4. The daily movements of sharks has changed to more closely match the arrival and departure of shark cage dive operators, so that now sharks arrive in the berleying areas at about the time operators arrive and leave the area after the operators leave.This pattern now occurs on days where operators are present and also on days when they are not present.
Why is it important to take notice of these changes?
These observations all suggest that berleying operations have changed the way sharks use the environment at the North Neptune Islands. 

At present, there is no evidence to suggest that these changes have been harmful to the sharks or that they may lead to changes in their behaviour at any other location. Many of the sharks also visited South Neptune Island and their behaviour at that site was not significantly different to the behaviour of sharks in the 2001–2003 study.

Understanding the impacts of such changes is complicated because each shark is only a temporary visitor to the Neptune Islands and thus is only exposed to berleying for the short time they are there. Also, although berleying provides an attraction for sharks, by itself it provides no reward in the form of food. Small ‘teaser’ baits used by operators to lure sharks closer to the vessel offer some form or reward but this is small compared to the source of natural prey in the area.

Research in other areas of the world has identified that a variety of problems can occur where marine wildlife has been attracted for tourism purposes. For white sharks and their environment at the Neptune Islands, this may include increased aggression between sharks if more sharks remain on site, distraction by tourism activities resulting in fewer opportunities to feed on seals and sealions, changes in predation pressure on seals and sealions, sharks provisioning on a food source (teaser baits) that is not as nutritious as their natural prey and increasing the abundance of fish life that can feed on the small particles that make up berley. These problems can lead to unintentional impacts on the overall health of sharks and to changes in the ecology of the area.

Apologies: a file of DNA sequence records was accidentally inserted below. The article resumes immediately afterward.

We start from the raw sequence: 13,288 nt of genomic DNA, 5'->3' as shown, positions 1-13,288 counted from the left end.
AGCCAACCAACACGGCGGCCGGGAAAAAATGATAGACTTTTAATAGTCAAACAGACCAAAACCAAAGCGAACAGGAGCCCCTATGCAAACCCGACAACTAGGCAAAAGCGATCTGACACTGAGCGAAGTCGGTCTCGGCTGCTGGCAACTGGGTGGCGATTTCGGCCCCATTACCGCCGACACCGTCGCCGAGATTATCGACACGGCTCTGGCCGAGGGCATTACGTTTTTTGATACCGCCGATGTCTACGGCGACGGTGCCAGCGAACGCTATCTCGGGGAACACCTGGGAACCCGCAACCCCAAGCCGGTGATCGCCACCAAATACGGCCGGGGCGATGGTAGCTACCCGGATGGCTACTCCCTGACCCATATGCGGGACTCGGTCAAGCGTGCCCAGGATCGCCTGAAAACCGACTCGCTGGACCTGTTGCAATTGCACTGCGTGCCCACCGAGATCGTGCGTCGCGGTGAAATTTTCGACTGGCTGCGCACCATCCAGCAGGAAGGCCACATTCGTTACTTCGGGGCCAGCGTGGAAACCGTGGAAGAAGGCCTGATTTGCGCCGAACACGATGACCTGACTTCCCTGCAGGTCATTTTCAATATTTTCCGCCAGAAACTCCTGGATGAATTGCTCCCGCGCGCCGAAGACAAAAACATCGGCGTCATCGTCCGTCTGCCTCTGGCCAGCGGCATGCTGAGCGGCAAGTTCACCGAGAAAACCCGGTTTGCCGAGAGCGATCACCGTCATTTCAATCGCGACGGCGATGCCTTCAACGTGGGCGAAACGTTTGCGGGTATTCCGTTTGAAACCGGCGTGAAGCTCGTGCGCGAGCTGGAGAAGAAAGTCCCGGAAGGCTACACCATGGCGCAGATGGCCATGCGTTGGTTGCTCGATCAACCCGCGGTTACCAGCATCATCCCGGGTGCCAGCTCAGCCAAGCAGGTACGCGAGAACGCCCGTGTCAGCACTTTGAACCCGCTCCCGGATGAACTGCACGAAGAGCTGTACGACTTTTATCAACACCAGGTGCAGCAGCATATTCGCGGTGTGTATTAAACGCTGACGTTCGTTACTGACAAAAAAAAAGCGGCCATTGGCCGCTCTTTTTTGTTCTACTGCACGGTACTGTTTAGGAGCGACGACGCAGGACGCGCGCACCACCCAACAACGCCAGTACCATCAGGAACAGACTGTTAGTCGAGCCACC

White sharks are a listed threatened species and protected in Australian waters. Minimising identified impacts on them and the environment within which they reside is important, particularly when the implications of such impacts are unknown.

In the case of shark cage diving, all parameters measured in this study suggest that berleying operations have changed the way sharks use the area at the North Neptune Islands. Reducing the impacts of these operations on sharks is thus important to ensure that there are no long-term negative effects on sharks visiting this area or the marine ecosystem of the region.

The challenge for government agencies and the SA industry will be to reduce the impact of shark cage diving on sharks and the ecosystem while maintaining a world-class diving experience that contributes significantly to the local economy and provides a platform for education, research and conservation. Achieving this balance has the potential to provide a benchmark for managing cage-diving tourism worldwide.


The study makes the following recommendations:
Reduce berleying/provisioning effort
The current level of berleying should be reduced, or at least capped, to minimise further behavioural changes.‘Teaser’ baits should be of a minimum size required to be effective and all reasonable efforts should be made to minimise the number of baits taken by sharks.

On-going monitoring of shark behaviour
Shark residency periods, duration of visits and daily patterns of movements should continue to be monitored to evaluate the sharks’ response to any mitigation actions and enable feedback to managing agencies and industry to ensure such actions are effective.
The most cost-effective monitoring approach would be to maintain the satellite-linked receiver at the North Neptune Islands and to continue to tag sharks with acoustic tags. Additional satellite receivers should be installed at the second berleying site at the North Neptune Islands and at South Neptune Island, (the latter to compare shark behaviour).

Education and awareness program 
The shark cage dive industry in South Australia should be provided with educational material for clients that explains:
  • shark ecology, movements and conservation
  • the risks posed to sharks by excessive berleying or provisioning;
  • the importance of minimising the impact of shark cage diving on sharks
  • the industry and management actions used to achieve this.

Edwar Herreno Great Stuff - Baitball Video

Hat Tip: The folks over at the Guy Harvey Blog for bringing this video to our attention, nature at it's finest and rawest, a video by Edwar Herreno: